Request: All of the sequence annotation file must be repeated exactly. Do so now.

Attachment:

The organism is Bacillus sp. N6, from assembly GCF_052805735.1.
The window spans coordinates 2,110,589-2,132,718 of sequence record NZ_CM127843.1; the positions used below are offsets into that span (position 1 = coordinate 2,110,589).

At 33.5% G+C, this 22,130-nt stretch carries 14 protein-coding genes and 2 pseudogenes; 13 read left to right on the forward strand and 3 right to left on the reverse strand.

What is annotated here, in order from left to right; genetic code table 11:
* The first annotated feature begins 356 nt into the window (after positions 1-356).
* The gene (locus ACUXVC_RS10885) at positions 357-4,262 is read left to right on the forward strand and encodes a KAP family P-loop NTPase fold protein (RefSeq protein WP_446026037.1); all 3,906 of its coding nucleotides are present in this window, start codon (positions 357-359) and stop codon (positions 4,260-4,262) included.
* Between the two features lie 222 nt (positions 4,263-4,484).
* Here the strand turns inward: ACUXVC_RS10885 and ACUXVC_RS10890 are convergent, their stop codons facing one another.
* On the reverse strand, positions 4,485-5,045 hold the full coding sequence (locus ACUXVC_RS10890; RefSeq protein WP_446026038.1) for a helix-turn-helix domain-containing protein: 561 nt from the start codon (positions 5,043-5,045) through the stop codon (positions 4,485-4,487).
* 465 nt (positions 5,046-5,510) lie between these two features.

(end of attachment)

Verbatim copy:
The organism is Bacillus sp. N6, from assembly GCF_052805735.1.
The window spans coordinates 2,110,589-2,132,718 of sequence record NZ_CM127843.1; the positions used below are offsets into that span (position 1 = coordinate 2,110,589).

At 33.5% G+C, this 22,130-nt stretch carries 14 protein-coding genes and 2 pseudogenes; 13 read left to right on the forward strand and 3 right to left on the reverse strand.

What is annotated here, in order from left to right; genetic code table 11:
* The first annotated feature begins 356 nt into the window (after positions 1-356).
* The gene (locus ACUXVC_RS10885) at positions 357-4,262 is read left to right on the forward strand and encodes a KAP family P-loop NTPase fold protein (RefSeq protein WP_446026037.1); all 3,906 of its coding nucleotides are present in this window, start codon (positions 357-359) and stop codon (positions 4,260-4,262) included.
* Between the two features lie 222 nt (positions 4,263-4,484).
* Here the strand turns inward: ACUXVC_RS10885 and ACUXVC_RS10890 are convergent, their stop codons facing one another.
* On the reverse strand, positions 4,485-5,045 hold the full coding sequence (locus ACUXVC_RS10890; RefSeq protein WP_446026038.1) for a helix-turn-helix domain-containing protein: 561 nt from the start codon (positions 5,043-5,045) through the stop codon (positions 4,485-4,487).
* 465 nt (positions 5,046-5,510) lie between these two features.